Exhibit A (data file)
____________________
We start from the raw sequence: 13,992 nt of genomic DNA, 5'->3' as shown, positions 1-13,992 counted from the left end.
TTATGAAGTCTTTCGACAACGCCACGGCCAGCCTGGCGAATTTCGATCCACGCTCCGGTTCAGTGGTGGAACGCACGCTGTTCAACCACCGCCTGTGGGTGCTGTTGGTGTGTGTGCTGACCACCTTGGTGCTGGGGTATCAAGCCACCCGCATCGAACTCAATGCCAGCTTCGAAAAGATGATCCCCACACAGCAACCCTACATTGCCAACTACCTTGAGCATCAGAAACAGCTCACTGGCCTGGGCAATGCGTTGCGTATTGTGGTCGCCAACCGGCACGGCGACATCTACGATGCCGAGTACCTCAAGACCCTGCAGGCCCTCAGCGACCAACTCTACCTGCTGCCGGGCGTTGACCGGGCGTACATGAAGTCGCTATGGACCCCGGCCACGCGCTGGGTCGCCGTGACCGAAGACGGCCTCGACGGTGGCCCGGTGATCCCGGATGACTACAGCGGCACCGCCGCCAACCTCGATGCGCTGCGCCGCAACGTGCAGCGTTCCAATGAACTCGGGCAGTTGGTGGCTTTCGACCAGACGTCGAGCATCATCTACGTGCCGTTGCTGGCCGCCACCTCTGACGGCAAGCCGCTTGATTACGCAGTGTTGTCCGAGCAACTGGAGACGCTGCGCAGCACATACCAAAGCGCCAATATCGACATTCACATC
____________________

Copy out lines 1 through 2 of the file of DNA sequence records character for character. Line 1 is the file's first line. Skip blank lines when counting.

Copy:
We start from the raw sequence: 13,992 nt of genomic DNA, 5'->3' as shown, positions 1-13,992 counted from the left end.
TTATGAAGTCTTTCGACAACGCCACGGCCAGCCTGGCGAATTTCGATCCACGCTCCGGTTCAGTGGTGGAACGCACGCTGTTCAACCACCGCCTGTGGGTGCTGTTGGTGTGTGTGCTGACCACCTTGGTGCTGGGGTATCAAGCCACCCGCATCGAACTCAATGCCAGCTTCGAAAAGATGATCCCCACACAGCAACCCTACATTGCCAACTACCTTGAGCATCAGAAACAGCTCACTGGCCTGGGCAATGCGTTGCGTATTGTGGTCGCCAACCGGCACGGCGACATCTACGATGCCGAGTACCTCAAGACCCTGCAGGCCCTCAGCGACCAACTCTACCTGCTGCCGGGCGTTGACCGGGCGTACATGAAGTCGCTATGGACCCCGGCCACGCGCTGGGTCGCCGTGACCGAAGACGGCCTCGACGGTGGCCCGGTGATCCCGGATGACTACAGCGGCACCGCCGCCAACCTCGATGCGCTGCGCCGCAACGTGCAGCGTTCCAATGAACTCGGGCAGTTGGTGGCTTTCGACCAGACGTCGAGCATCATCTACGTGCCGTTGCTGGCCGCCACCTCTGACGGCAAGCCGCTTGATTACGCAGTGTTGTCCGAGCAACTGGAGACGCTGCGCAGCACATACCAAAGCGCCAATATCGACATTCACATC